Ohio State center Dallas Lauderdale led the Big Ten in blocked shots as a sophomore and junior, and was fifth in the league this season. He also shot 73.3 percent as a senior, which slightly lowered his career field goal accuracy to 73.5 percent.
I tell you that to tell you this: Dallas Lauderdale is Ohio State's seventh-best player.
Now do you see why I wrote this the other day, proclaiming the Buckeyes to be worthy not just of a No. 1 seed ... but of the national championship?
Why they'll win it: The Buckeyes are the most complete team in the country. They rebound (plus-5.4 per game), defend (59.7 ppg allowed), take care of the ball (503 assists, just 323 turnovers), shoot from 3-point range (41.9 percent as a team) and have seven players capable of starting on any team in the country, including this one.
|If the Buckeyes advance deep into the tournament, Jared Sullinger will be a big reason why. (Getty Images)|
Players to watch: Freshman power forward Jared Sullinger is an All-American and possibly the No. 1 overall pick in the 2011 NBA Draft. Shooting guard Jon Diebler is hitting 51.1 percent from three-point range and has a 3-to-1 assist-to-turnover ratio. Combo guard William Buford is a future pro. So is wing David Lighty.
Best off the bench: Freshman point guard Aaron Craft leads the Big Ten in steals, is sixth in assists and shoots 38.3 percent from 3-point range. Another freshman, small forward Deshaun Thomas, leads the teams in points-per-minute at 8 ppg in 14 minutes.
Soaring/slumping: Diebler is both. Yeah, he made 17 of his final 20 3-pointers (85 percent!) to close the regular season. But in Ohio State's finale against Wisconsin, when the Buckeyes were 14 for 15 from 3-point range -- that's right, 14 for 15 -- guess who missed? Diebler. He was 7 for 8 that day, and afterward he apologized to his team for being the lone miss. True story.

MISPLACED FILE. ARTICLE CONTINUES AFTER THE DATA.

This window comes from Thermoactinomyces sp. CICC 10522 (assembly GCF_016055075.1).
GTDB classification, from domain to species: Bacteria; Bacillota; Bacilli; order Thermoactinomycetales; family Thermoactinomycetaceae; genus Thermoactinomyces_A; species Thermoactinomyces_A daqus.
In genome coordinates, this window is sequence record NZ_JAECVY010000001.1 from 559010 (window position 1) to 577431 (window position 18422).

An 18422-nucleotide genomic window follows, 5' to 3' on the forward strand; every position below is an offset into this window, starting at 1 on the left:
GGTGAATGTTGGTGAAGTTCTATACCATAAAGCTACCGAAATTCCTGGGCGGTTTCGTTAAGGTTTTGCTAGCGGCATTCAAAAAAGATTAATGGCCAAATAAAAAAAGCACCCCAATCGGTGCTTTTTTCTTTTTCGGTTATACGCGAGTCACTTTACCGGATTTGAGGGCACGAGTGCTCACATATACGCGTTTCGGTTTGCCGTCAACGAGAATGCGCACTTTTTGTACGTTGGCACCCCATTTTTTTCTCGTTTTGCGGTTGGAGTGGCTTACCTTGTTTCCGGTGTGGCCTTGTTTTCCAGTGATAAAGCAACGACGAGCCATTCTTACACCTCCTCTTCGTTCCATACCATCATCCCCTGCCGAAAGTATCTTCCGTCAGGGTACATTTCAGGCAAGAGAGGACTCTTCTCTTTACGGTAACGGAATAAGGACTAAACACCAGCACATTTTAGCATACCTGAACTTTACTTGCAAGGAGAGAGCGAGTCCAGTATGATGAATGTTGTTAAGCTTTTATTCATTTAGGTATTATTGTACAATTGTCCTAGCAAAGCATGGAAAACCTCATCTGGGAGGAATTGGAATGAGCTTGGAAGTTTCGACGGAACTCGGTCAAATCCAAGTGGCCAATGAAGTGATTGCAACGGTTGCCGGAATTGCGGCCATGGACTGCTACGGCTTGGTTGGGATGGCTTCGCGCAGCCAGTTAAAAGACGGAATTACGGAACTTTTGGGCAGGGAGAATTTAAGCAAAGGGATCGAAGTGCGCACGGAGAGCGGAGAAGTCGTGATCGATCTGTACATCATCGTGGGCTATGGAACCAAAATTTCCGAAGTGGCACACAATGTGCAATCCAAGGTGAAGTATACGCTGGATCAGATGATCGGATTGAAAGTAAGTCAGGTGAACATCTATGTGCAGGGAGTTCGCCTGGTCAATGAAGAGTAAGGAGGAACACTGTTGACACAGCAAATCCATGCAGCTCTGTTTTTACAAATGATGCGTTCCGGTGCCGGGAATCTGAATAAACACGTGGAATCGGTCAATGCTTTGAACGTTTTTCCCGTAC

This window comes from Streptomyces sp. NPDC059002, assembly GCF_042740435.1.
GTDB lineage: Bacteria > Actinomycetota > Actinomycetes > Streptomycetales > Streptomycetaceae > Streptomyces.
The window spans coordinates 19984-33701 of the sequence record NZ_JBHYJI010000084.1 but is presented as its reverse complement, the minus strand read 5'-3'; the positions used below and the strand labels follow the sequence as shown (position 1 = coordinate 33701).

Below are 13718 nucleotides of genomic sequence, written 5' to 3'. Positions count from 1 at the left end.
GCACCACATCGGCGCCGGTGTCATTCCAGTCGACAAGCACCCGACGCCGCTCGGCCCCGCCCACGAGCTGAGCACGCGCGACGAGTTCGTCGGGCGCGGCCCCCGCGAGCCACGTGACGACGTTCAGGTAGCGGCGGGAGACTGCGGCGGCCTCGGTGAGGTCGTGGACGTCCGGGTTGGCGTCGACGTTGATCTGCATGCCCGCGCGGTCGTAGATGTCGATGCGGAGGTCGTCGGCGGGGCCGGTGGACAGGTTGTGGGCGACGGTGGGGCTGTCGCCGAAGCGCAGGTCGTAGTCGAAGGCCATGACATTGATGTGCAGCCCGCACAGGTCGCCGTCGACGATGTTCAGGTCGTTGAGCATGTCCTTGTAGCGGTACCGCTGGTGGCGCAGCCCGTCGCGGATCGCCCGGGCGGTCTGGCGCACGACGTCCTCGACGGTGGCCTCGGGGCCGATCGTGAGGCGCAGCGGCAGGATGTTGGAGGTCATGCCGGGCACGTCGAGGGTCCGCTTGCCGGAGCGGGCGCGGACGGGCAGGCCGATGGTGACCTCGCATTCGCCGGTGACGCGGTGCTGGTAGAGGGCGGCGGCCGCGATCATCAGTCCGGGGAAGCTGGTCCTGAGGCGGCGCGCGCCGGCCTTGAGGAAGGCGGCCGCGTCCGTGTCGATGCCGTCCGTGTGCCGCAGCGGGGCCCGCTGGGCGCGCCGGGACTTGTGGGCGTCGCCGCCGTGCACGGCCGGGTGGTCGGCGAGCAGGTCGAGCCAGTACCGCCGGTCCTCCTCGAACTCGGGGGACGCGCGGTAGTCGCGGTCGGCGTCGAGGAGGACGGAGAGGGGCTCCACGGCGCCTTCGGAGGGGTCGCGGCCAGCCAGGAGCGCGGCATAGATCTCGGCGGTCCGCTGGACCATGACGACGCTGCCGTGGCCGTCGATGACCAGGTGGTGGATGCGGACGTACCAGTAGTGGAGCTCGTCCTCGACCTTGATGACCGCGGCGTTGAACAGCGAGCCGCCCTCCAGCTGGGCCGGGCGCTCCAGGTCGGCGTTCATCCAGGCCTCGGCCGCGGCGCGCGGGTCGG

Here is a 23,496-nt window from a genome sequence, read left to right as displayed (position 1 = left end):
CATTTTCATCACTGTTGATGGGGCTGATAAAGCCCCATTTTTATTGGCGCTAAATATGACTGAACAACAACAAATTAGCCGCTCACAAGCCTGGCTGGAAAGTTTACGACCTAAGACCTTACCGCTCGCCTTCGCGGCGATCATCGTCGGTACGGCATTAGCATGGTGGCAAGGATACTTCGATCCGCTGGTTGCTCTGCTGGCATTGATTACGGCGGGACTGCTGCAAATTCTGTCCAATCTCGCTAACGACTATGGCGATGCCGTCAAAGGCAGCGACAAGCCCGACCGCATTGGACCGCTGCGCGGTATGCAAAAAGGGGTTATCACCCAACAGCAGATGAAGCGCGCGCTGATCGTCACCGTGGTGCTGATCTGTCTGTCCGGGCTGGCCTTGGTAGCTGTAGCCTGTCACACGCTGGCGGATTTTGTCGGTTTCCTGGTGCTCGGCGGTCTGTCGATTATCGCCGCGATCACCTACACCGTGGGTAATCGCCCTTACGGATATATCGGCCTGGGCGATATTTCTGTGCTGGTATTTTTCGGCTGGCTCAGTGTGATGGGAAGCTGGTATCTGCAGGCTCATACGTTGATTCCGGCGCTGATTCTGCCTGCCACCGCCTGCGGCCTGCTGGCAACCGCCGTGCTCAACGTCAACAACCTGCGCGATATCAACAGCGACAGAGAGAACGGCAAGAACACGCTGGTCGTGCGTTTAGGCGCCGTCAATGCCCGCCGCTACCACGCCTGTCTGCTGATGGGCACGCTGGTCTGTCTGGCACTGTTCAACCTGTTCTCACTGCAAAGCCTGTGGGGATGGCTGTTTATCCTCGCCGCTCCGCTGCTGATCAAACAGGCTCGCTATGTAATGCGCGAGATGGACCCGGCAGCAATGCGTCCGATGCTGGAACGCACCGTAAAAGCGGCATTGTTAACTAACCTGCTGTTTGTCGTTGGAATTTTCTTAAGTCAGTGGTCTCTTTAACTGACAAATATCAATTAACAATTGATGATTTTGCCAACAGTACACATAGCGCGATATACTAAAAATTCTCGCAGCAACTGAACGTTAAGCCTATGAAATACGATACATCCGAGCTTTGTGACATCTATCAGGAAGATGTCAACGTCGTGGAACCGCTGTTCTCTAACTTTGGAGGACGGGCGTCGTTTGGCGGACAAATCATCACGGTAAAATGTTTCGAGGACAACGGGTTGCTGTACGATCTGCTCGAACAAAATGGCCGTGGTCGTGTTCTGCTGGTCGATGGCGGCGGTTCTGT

Notable stat: Lighty is only the third player in team history with more than 1,000 points (he entered the Big Ten tournament with 1,393), 500 rebounds (556) and 300 assists (356). Add his 189 steals, and he stands alone with that quartet of stats.
Last time as a No. 1 seed: It was 2007, when the Buckeyes went all the way to the title game before Greg Oden, Michael Conley and Co. fell 84-75 to defending national champion Florida.
Last time won a national championship: It was 1960, and the Buckeyes were led by future Hall of Famer John Havlicek and perhaps the greatest player in Big Ten history, Jerry Lucas, a three-time All-American who had 1,990 points and 1,411 rebounds in only three seasons. Also on that team: reserve forward Bob Knight.
All-time starting five: G John Havlicek, G Evan Turner, F Jerry Lucas, F Herb Williams, C Gary Bradds.
Final thought: Any idea how strong this football school's basketball tradition is? Greg Oden didn't make the previous starting five at center. Jimmy Jackson, Scoonie Penn and Michael Conley didn't make it at guard. Clark Kellogg, Dennis Hopson and Jared Sullinger aren't at forward.